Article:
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The Violinist

Marc Chagall. The FiddlerLe violoniste1912-1913. Collection Stedelijk Museum Amsterdam

The violinist invades the central space of this large painting, a format over which reigns supreme: dancing in support of the foot on the roof of a house, and around it you can see a hamlet reminiscent of Vitebsk, where Chagall spent his childhood and youth. Uprooted in Paris, the artist goes into the memories of his native Russia, to everything that constitutes his nature, to the Jewish culture, which is always present in his thoughts. In France there is a new abundance, a new architectural vision, paint at night and visit the galleries and museums by day, the Loucz among them. He visits the French avant-garde and discovers a culture completely unknown to him. Chagall is a born colorist. And in this painting, he uses a rich and somber palette to depict the city, a palette that is not accidental in the face of the Fiddler, who is green, in blue beard and snow-colored cloak like the roofs of the humble houses that surround it. The violin, yellow, brings another distinct sonority and makes the composition begin to sing amidst a saraband where everything is. It moves at a devilish pace. It is a popularly inspired art that acquires a universal character through its style.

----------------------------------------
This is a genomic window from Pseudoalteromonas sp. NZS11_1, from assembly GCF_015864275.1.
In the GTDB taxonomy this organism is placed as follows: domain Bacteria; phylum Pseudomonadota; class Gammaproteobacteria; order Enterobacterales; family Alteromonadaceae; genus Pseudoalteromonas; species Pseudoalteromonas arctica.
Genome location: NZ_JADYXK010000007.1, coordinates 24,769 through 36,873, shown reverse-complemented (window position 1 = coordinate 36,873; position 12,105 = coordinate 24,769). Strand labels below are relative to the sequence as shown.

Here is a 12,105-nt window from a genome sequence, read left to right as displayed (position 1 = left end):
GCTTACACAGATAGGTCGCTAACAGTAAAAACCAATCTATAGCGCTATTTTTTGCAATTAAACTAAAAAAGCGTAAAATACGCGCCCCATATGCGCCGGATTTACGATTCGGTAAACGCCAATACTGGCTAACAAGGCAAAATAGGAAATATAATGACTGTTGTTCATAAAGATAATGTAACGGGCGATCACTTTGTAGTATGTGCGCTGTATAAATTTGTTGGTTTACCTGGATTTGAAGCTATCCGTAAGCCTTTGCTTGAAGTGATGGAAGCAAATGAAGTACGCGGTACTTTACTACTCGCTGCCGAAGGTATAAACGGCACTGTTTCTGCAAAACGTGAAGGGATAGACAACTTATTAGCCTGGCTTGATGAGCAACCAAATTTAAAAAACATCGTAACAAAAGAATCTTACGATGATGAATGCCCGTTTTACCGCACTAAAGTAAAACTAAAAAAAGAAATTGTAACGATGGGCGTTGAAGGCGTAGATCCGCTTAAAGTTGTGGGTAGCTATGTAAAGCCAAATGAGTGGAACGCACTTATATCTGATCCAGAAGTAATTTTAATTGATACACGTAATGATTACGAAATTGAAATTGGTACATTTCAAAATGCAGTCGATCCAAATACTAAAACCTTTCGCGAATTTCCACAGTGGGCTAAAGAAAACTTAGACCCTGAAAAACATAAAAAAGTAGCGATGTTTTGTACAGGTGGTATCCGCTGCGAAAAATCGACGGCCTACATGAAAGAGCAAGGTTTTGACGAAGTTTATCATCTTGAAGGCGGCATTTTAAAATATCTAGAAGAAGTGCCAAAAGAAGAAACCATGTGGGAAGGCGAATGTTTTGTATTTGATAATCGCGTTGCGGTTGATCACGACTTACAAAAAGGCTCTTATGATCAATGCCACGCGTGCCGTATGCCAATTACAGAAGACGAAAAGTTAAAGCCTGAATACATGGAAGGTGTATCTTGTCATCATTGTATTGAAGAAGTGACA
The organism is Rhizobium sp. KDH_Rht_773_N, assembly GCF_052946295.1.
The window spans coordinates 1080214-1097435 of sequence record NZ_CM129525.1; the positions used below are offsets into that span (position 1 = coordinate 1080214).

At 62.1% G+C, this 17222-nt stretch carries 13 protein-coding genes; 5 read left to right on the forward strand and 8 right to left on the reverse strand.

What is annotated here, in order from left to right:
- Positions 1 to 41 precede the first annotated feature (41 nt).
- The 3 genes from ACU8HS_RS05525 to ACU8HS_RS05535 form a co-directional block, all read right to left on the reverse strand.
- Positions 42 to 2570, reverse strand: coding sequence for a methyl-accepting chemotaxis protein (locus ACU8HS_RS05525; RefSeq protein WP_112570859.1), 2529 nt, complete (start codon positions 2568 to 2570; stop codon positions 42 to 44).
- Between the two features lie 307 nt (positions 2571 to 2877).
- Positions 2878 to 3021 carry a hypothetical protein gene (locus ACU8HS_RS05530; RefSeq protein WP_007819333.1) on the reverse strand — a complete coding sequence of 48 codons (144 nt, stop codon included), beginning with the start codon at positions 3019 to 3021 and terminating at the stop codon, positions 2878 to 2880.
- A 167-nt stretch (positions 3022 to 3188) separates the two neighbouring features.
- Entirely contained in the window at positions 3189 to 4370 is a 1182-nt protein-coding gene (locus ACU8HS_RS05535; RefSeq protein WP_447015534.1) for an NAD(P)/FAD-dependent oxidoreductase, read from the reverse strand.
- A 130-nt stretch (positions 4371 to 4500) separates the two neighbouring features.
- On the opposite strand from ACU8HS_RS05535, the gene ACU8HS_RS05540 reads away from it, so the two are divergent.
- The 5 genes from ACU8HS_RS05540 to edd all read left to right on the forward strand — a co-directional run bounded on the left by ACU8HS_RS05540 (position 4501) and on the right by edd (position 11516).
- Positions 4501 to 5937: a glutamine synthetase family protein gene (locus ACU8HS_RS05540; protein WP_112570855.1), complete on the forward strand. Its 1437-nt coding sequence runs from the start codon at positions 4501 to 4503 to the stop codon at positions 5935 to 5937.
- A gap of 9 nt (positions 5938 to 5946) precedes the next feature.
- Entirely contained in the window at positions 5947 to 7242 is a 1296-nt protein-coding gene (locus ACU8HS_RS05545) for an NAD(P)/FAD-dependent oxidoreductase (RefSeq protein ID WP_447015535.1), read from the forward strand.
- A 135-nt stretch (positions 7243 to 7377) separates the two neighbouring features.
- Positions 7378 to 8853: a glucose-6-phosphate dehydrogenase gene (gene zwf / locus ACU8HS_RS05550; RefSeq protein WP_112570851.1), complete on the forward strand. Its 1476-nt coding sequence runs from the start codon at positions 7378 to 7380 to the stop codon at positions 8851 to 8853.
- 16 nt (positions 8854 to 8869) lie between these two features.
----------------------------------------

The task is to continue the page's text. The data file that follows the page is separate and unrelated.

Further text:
Sources: Prat, Jean-Louis (2012) Chagall. Thyssen-Bornemisza Museum, Madrid, pp.118-119.

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